Spain’s Robin Hood mayor steals for the poor

Plus a Muslim sect spends 10 years underground - literally - and a seal's "G-string" up for auction

Jack Rodolico By Jack Rodolico

If you’re looking for hard news, look elsewhere. This is the “Mish Mash,” Latitude News’ weekly tally of the weirdest stories we could find in the global press. As always, let us know if you spot something we can use next week.

Spanish mayor robs grocery store

Fed up with a nearly 25 percent unemployment rate? Having trouble paying the bills? It might be time to start stealing from the grocery store.

Marinaleda Mayor Juan Manuel Sanchez Gordillo poses in the camp where protestors are squatting on government-owned land, August 9, 2012. The protestors were evicted on Friday. (Reuters/Jon Nazca)

So reasoned Juan Manual Sánchez Gordillo, mayor of Marinaleda, a village in Spain’s Andalucia region, whose inhabitants are known for their political activism.

The mayor is on a roll. To date he and a local labor union have robbed two grocery stores and occupied a Seville estate belonging to the Ministry of Defense.

“Someone has to do something so that families can eat,” says Mayor Sánchez Gordillo, a member of the left-wing group United Left. El País calls him the “Robin Hood mayor.”

To be clear, Mayor Sánchez Gordillo didn’t steal anything – he stood outside the store with a megaphone, shouting commands to a hoard of disgruntled Spaniards who did the taking. The mayor orchestrated one robbery, while the general secretary of the worker’s union stood watch at the second grocery store. The team walked off with about two-dozen shopping carts full of staples like oil and milk.

Two of the union workers were arrested and released on bail. The mayor made no apologies for his actions.

“All we did was make a symbolic and peaceful gesture,” he says. “The crisis has a face and a name. There are many families who can’t afford to eat.”

The mayor and fellow protestors were evicted from the government-owned property on Friday.

Turn on the lights…slowly, please

A Muslim sect in Russia is seeing the light of day for the first time.

Fayzrahman Satarov took his personal brand of Islam underground – literally – after the collapse of the Soviet Union. Calling himself a prophet and claiming his home an independent Islamic state, Satarov and his followers, called Fayzarahmanists, moved into an eight-story underground bunker about a decade ago.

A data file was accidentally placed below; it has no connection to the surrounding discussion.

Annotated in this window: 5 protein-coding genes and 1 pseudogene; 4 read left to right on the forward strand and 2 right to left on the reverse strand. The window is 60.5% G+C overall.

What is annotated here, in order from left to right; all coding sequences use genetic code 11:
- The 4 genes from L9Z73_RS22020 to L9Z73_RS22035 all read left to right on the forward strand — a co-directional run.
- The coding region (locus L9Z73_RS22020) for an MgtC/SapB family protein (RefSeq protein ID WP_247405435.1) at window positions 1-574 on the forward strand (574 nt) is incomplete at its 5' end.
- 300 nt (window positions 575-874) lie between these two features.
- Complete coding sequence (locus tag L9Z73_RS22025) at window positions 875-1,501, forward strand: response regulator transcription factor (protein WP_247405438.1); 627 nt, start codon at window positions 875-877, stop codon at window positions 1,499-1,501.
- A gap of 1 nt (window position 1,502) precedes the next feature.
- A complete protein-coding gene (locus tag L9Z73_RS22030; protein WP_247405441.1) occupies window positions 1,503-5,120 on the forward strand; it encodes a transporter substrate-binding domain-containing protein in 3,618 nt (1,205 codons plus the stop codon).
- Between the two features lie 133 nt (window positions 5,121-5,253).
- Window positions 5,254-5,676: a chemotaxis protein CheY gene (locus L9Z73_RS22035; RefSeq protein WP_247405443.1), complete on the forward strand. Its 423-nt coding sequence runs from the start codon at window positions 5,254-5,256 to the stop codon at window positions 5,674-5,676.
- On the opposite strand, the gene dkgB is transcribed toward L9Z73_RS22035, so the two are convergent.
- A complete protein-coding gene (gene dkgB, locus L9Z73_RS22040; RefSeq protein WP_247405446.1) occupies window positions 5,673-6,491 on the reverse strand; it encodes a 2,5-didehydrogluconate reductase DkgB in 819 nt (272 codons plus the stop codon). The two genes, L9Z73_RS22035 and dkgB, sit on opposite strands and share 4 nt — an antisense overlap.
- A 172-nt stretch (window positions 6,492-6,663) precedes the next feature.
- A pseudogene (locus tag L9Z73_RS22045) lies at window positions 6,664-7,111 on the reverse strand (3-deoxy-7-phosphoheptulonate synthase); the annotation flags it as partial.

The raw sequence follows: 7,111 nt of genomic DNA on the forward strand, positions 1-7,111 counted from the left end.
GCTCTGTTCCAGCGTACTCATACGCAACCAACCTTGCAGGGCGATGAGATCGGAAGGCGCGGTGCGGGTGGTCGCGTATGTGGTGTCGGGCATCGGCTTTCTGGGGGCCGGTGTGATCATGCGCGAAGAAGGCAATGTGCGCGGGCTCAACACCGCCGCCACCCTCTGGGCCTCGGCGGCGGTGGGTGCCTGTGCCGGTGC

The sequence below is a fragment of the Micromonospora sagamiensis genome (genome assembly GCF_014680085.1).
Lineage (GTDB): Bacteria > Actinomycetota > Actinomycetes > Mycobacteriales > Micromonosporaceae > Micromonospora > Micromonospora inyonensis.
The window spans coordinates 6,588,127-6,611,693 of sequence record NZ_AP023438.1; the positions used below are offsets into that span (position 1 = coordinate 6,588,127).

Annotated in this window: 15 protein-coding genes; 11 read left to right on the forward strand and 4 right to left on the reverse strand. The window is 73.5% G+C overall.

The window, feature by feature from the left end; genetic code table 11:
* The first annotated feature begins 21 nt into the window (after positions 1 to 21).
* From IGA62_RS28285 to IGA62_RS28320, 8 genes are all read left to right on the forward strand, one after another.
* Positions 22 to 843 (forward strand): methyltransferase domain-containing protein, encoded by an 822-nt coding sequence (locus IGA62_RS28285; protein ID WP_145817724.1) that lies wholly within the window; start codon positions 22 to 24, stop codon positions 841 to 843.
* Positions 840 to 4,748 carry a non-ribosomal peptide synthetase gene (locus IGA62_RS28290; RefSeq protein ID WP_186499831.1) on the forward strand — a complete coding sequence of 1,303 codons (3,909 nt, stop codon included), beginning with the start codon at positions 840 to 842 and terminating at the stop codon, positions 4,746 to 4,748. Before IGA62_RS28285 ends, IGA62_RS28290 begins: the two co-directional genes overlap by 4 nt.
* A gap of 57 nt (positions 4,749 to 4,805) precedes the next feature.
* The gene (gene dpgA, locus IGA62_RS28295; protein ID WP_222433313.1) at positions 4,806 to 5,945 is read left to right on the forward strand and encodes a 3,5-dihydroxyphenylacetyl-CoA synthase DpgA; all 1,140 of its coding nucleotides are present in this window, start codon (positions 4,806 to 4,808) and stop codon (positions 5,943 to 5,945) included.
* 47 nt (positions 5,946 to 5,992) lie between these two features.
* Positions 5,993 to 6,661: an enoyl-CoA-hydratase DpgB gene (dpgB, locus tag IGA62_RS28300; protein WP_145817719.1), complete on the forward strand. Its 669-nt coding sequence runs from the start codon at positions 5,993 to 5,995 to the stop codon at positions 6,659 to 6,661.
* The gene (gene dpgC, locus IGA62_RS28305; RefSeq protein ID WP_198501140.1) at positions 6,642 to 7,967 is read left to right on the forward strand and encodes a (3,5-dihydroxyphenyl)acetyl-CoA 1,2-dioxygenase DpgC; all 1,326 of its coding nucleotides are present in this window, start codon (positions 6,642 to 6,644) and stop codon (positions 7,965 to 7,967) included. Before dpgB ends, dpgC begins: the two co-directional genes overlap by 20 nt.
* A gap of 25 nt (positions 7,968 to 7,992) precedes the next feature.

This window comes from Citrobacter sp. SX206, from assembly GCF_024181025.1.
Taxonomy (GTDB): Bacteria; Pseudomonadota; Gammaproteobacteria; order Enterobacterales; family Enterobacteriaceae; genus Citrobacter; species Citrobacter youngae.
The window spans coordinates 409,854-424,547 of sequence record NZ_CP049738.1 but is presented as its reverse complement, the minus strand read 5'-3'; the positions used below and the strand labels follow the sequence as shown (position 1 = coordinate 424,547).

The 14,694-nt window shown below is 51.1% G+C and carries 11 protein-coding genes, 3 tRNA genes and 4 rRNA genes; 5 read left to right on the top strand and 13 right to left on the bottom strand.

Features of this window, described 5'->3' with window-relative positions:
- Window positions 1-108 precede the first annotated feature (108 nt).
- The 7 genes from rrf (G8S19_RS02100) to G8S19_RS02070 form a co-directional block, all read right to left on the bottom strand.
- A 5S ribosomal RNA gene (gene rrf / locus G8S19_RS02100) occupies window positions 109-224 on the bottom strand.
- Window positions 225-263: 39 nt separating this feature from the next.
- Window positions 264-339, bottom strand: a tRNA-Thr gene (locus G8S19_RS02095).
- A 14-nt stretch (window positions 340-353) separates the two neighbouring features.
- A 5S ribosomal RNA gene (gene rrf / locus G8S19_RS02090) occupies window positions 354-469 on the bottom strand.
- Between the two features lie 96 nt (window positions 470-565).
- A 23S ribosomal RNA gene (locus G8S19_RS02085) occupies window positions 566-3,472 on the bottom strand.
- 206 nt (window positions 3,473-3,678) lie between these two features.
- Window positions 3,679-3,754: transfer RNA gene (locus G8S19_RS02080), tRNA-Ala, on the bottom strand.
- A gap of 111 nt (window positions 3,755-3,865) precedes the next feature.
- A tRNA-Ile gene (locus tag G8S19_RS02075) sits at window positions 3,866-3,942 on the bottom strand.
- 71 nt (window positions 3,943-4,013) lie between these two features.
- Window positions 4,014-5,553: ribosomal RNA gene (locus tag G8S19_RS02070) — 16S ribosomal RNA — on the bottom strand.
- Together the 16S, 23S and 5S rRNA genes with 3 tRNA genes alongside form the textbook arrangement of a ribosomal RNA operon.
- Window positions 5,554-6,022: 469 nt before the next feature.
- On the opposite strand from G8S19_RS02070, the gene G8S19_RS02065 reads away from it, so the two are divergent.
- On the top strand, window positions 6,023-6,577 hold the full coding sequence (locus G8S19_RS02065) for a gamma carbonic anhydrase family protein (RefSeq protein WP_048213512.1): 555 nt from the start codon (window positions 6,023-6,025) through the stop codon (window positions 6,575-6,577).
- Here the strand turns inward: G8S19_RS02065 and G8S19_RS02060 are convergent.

Now, authorities have forced the sect members into the light. Hurriyet Daily Times reports that 70 people, including 20 children, were living in the bunker. The youngest was 18 months old, and many of the children had never seen the light of day. Sect members were forbidden from leaving the bunker, attending school and seeking medical assistance. The bunker is on the outskirts of Kazan, a city about 500 miles east of Moscow.

A criminal investigation is underway, and the sect will be forced to disband if it continues to deny its members basic services like medical care.

Seal’s “G-string” up for auction

A seal yawns at Wellington’s south coast. (Reuters/Jacky Naegelen)

It’s more common than you might think: seals and other marine life swim through some debris, the trash is wrapped around the critter’s neck or fin, and the junk is stuck for life, sometimes strangling the animal. (Think Lovelace, the Rockhopper penguin in the movie Happy Feet, who gets the plastic rings of a six-pack stuck around his neck.)

Wildlife officials in New Zealand received a call about a seal with something tangled around its neck. After a bit of a scuffle, officials removed the item, which was initially thought to be a G-string.

As the Otago Daily Times now reports, the item is more likely a hat than a thong.

“I wouldn’t wear them either way,” says Marine Ranger Jim Fyfe, “and the owner should have made sure they didn’t end up in the marine environment.”

It makes no difference to the young seal, which was set free after the item was cut loose from its neck. Now, the Department of Conservation is auctioning off the thong – or whatever it is – mounted inside a frame.

The money (somewhat counterintuitively) will go to the Million Dollar Mouse campaign, an attempt to eradicate invasive mice from the Antipodes Islands, about 400 miles southeast of the bluff where the seal was rescued.

The campaign is halfway to its million-dollar goal, but it doesn’t look like the tattered G-string-hat-thing will help too much: bidding had reached $187 U.S. late this week.

Every little bit counts.